Squadron: More companies are getting involved with ads which is great, but like Local said they are directed towards the younger generation in turn missing the mark for the current demographic of millennial+ fans who have the money to help build the leagues and interest now. Not in 10 years. Being a role model can be a positive thing, but it also puts players into a box of cookie cutter athletes who cannot show anger, frustration, or *gasp* curse. Ads where they are shown as bad ass athletes overcoming all the boundless obstacles in their way seem way more inspiring than expectations of prim and proper stereotypes. 

 

C9: Have to agree 134 and the Squadron here. I’m done with the “look how inspirational these women are to young girls” crap. It just continues to push the false narrative that women’s soccer is for 10 year old girls. It certainly doesn’t do much to help us in the NWSL. 10 year olds don’t buy season tickets. Millennials and middle aged folks (shoutout to GenX!) need to be the targets. 

They’ve been selling us the future for far too long and it’s a disservice to women that are playing right here and now, both for club and country. Young girls are perfectly capable of finding their heroes without a shoe company telling them where to look.

 

RCR:

  • I don't know what their intentions are other than making money. I suspect that that is the most important thing as they continue to use the generation of money as an excuse for not paying the players what they are worth. Corporations don't care about anything other than money, and sponsors are the same. I think if Nike really "cared," they would SELL US THE MERCH! It seems there is rarely a plan to actually sell the things that they produce. For instance, I would (and many others) buy the Sinc shirt featured in the ad. Nope, not for sale. Why? It's curious and troubling. 

  • I still believe they’re missing the mark. The marketing is a bit too wholesome; the athletes aren’t really marketed as athletes. There’s that sweet little bow (proverbially speaking) of role model/big sister that seems to define the marketing. 

  • Promotions are pretty close to the men's world cup style so I don't think of it as unique to the women's side. The one striking difference is this push of the women being inspirational for the younger generations. I only see that in South American advertising for the men’s side so there it's the MO. I really enjoyed the first time in the cup nations promoting their women so much.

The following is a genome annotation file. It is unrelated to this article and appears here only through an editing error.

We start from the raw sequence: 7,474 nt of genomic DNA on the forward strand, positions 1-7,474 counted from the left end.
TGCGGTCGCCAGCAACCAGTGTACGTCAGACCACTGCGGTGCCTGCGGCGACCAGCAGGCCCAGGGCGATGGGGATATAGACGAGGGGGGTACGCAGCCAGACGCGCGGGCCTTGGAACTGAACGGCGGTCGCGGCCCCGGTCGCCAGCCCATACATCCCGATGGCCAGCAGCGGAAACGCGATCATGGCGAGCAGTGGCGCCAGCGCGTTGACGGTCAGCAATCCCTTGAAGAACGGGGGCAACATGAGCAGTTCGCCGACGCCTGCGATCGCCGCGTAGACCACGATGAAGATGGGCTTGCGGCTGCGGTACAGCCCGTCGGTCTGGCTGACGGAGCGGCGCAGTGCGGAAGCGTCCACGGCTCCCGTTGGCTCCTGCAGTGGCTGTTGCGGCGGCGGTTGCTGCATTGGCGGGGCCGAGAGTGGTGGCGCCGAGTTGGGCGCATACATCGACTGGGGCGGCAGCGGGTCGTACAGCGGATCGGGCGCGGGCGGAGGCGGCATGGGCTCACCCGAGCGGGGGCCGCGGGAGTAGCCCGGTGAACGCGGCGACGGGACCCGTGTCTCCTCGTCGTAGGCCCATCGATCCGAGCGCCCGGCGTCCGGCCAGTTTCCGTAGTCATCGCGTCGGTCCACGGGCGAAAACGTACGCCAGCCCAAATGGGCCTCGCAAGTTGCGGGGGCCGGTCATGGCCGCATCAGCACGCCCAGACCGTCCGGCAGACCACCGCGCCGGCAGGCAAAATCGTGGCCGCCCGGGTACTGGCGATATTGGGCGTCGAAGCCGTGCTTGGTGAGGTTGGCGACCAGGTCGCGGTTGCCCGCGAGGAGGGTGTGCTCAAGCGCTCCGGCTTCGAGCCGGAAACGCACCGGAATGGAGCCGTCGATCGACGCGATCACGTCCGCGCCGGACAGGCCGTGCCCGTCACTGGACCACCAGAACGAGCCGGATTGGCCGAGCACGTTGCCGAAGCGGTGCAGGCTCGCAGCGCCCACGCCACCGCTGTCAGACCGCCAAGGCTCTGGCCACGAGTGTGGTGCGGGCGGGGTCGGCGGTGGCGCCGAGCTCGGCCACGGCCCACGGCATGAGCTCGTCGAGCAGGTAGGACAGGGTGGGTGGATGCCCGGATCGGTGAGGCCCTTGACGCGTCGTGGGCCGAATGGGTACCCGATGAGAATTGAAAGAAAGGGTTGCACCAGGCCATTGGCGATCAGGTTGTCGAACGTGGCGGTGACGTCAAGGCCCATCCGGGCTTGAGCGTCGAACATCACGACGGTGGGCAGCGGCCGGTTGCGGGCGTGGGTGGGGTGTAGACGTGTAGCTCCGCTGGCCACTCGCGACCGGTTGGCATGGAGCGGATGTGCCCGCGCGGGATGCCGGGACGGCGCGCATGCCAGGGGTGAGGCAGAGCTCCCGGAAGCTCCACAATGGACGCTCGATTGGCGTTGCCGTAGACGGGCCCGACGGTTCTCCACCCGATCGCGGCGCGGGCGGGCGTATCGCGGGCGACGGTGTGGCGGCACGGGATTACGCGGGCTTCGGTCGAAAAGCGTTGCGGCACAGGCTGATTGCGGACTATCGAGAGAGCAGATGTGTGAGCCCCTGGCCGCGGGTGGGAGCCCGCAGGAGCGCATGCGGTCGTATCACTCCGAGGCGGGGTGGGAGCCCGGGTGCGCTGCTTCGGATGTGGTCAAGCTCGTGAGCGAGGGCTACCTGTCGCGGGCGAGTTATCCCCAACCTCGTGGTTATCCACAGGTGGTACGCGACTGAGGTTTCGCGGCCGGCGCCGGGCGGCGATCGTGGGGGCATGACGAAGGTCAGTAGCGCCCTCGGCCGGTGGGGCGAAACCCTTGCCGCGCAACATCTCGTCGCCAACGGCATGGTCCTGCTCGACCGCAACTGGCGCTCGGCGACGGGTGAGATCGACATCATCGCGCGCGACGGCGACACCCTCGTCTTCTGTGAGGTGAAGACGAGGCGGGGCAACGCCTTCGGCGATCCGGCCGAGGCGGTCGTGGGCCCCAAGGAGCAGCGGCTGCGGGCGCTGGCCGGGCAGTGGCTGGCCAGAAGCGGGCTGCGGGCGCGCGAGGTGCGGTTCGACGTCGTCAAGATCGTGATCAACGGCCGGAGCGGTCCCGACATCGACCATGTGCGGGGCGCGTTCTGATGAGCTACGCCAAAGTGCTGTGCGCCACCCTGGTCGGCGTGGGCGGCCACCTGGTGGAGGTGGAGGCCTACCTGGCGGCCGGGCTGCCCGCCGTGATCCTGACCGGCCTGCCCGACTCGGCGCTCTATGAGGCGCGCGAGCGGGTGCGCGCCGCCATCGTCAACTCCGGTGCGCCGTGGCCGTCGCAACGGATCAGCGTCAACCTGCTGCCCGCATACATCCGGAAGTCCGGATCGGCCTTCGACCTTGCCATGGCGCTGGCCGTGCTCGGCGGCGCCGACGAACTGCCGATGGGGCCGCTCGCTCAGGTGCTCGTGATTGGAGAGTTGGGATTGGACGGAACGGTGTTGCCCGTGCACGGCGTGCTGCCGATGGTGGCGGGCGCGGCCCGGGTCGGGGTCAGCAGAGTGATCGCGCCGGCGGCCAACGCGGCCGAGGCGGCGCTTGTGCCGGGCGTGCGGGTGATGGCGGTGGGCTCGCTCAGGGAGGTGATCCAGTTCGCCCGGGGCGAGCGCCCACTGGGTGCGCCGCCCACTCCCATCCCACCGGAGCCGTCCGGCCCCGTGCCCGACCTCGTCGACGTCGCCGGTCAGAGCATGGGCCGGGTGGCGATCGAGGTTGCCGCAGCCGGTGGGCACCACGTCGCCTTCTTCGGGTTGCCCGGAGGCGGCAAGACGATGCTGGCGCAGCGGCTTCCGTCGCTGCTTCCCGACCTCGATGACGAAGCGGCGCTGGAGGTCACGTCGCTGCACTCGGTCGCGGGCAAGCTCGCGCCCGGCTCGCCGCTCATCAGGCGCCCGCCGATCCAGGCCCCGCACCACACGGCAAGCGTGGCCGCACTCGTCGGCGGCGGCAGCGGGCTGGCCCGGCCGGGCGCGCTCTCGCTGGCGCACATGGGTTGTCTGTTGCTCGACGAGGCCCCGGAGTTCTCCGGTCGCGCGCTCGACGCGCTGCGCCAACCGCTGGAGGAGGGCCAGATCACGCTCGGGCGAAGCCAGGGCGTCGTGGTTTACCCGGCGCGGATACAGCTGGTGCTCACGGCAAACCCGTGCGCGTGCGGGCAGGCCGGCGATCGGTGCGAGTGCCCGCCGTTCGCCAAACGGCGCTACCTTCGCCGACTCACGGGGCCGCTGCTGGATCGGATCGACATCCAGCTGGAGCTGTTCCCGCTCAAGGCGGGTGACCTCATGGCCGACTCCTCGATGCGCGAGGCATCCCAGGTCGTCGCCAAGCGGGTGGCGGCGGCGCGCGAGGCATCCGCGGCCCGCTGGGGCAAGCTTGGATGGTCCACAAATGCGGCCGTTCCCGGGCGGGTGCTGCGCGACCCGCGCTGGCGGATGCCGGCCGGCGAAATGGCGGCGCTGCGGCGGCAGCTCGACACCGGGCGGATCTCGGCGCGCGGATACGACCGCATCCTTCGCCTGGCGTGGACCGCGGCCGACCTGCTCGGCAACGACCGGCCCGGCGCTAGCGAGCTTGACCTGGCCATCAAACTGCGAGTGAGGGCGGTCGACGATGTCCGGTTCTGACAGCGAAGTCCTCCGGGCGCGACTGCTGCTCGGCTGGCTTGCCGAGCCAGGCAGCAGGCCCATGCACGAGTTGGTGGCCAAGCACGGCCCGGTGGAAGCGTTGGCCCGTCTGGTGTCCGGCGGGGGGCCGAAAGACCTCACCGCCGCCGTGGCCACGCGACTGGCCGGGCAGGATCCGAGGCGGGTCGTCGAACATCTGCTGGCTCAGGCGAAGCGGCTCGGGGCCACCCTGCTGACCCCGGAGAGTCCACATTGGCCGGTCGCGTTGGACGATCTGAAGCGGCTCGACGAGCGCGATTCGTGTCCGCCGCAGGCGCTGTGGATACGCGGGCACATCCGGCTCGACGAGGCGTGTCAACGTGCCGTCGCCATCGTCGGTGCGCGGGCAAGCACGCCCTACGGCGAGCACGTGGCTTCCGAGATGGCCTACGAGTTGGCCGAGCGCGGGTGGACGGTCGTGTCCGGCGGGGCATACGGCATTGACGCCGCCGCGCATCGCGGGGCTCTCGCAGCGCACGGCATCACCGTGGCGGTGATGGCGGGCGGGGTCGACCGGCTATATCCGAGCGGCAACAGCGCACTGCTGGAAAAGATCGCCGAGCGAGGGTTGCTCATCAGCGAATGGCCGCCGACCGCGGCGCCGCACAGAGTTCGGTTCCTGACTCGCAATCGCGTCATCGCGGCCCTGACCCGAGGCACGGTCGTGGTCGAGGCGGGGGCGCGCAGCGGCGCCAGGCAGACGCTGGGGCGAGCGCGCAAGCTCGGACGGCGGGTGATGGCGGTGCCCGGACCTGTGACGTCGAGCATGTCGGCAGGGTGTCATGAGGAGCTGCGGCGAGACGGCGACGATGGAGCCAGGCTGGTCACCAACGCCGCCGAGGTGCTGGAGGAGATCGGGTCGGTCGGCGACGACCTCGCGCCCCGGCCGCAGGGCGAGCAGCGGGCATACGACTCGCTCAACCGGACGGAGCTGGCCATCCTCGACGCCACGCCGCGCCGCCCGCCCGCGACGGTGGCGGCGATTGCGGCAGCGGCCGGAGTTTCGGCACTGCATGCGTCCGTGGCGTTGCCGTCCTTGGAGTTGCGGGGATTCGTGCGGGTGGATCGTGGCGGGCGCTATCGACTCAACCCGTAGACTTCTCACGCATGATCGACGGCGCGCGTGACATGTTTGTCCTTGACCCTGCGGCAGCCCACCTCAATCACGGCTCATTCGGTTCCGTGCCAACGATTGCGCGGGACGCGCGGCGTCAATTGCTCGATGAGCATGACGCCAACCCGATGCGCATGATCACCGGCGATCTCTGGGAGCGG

• As I watch the much touted Nike/Wieden + Kennedy ad, I unfortunately feel we are still in the tired old narrative of “Play for all the little girls out there. Some day, in the future, they might be able to play and it won’t be an abnormality.” Stuff that! The time is now! We are watching the top athletes in the world compete on the biggest stage. Yet, it doesn’t have the presence or prestige of women competing in the Olympics in various events. You don’t hear the same tired banter you hear in soccer. You don’t hear comments that female Olympians are not as good as their male counterparts in the same event. It’s not talked about in the media that way; it’s not marked that way by the sponsors. It’s simply “this is the worlds best woman or women at (fill in the sport).” When you see advertising for male sports you don’t see almost every ad pandering to “think of the children, imagine if this little boy dreamed of becoming a professional athlete.”  You see images of power, performance, and skill. By constantly and continually only highlighting that we haven’t made it through the struggle, in some ways you are saying, by design, the struggle will never end. And maybe it won’t, as long as we keep struggling to show women as strong, but not too strong.
     

ISC: If there is one bottom line you want soccer fans to get out of this World Cup, what would it be?

 

Squadron: Female athletes are in fact athletes. Professional athletes at that. Their gender is not less than, and shouldn’t be seen as weaker, less competitive, or less entertaining. Parity is growing because more teams are being deservedly recognized by their Federation’s, as well as their countries. Women’s soccer has been knocking for a few years, and hopefully it burst through soon.

C9: Women’s soccer isn’t just played every 4 years. Club play is vital to the future of the WoSo. My hope is that fans continue to follow these athletes in their respective leagues. There are 58 women in France who also play in the NWSL. They will all be back with their club teams in a few weeks. If you have a local team, support them. If you don’t, support the league as a whole. Whether they are NT players or not, all of these women are worth your investment.


134: For the love of all that is holy: Come. To. A. Red Stars. Game!

 

 

 

 

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email: officialindependentsc@gmail.com